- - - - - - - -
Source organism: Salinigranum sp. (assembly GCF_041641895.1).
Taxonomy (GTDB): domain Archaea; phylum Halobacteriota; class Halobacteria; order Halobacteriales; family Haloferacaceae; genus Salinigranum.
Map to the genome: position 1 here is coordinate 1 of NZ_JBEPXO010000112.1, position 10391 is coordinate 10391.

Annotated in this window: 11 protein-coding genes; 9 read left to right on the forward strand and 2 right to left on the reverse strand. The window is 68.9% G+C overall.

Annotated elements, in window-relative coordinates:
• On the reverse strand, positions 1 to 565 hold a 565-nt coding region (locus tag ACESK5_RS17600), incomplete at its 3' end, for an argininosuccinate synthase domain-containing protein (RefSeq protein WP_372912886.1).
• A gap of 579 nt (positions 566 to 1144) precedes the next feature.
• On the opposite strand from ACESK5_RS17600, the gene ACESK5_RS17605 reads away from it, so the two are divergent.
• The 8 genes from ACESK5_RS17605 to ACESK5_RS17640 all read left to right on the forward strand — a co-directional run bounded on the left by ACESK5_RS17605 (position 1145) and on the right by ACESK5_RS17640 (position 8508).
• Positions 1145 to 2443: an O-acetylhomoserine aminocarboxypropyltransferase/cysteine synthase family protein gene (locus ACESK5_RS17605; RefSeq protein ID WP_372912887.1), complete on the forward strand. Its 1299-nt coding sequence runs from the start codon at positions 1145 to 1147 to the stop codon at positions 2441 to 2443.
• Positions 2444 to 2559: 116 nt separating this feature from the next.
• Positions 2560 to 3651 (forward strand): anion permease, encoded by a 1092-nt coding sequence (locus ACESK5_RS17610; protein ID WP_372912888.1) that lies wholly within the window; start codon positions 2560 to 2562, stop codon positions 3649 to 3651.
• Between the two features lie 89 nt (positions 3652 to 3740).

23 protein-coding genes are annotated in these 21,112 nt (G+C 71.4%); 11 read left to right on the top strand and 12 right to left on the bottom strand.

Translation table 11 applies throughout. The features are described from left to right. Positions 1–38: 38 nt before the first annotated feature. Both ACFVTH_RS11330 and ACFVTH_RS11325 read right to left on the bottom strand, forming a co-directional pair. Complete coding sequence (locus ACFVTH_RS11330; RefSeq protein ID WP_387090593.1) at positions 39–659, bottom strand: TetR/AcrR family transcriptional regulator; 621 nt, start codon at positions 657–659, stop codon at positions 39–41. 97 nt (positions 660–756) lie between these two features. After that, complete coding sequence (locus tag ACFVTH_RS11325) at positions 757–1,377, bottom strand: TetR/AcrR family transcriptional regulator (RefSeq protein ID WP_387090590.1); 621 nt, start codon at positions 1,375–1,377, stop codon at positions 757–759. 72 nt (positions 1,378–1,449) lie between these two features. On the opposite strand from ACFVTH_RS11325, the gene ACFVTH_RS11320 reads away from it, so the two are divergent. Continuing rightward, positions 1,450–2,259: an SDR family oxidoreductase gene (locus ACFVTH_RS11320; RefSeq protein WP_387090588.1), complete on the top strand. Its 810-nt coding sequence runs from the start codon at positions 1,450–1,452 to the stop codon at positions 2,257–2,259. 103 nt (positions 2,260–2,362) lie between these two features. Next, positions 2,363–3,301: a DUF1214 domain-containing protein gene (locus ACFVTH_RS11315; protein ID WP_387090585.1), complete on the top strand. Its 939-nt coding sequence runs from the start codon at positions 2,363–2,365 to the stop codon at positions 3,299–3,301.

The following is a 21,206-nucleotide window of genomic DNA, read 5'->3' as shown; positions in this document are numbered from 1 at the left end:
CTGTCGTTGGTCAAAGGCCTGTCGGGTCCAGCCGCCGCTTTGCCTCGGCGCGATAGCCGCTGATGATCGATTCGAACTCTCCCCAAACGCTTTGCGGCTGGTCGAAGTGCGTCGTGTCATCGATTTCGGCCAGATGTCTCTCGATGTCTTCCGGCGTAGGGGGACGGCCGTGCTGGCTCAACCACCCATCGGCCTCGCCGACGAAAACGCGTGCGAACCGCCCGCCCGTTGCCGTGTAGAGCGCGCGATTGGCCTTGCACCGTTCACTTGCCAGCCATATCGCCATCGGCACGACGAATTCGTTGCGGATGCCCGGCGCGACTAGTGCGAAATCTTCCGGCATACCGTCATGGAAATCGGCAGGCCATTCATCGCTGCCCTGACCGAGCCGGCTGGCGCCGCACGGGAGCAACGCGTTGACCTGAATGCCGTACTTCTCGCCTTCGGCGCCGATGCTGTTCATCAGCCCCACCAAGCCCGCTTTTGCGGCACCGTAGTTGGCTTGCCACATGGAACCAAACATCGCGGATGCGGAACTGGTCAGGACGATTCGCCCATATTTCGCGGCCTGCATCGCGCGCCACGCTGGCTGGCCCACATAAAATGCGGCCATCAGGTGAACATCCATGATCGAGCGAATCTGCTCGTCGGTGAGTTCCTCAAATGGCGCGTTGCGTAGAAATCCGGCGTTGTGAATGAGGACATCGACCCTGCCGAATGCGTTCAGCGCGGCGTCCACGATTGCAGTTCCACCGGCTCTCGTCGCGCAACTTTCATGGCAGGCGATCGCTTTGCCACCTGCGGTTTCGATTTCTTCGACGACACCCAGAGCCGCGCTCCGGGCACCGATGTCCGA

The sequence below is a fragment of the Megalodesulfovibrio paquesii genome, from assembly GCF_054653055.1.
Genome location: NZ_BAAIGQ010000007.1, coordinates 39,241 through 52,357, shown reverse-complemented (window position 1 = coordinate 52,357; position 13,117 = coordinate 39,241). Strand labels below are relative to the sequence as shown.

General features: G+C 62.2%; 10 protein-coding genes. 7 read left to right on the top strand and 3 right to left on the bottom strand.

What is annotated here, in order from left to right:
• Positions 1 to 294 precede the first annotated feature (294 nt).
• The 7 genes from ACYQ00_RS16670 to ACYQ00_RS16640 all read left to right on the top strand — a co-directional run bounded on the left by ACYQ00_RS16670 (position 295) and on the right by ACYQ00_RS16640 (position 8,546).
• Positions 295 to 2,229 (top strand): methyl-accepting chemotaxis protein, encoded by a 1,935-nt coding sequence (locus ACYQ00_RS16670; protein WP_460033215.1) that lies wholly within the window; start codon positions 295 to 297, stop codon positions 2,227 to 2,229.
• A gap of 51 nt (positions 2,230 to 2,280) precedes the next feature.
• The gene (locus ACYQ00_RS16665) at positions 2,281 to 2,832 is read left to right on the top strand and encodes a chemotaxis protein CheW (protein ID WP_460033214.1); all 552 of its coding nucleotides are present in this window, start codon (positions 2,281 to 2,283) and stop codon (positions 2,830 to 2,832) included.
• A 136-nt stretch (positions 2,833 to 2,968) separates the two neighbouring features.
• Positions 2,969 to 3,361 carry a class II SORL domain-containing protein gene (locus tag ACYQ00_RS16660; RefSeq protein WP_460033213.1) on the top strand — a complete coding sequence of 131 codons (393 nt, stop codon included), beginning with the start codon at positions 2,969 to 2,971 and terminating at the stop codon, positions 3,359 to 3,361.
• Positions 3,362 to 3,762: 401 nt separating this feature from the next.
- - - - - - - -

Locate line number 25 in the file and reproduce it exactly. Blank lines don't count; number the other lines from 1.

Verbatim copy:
• A gap of 51 nt (positions 2,230 to 2,280) precedes the next feature.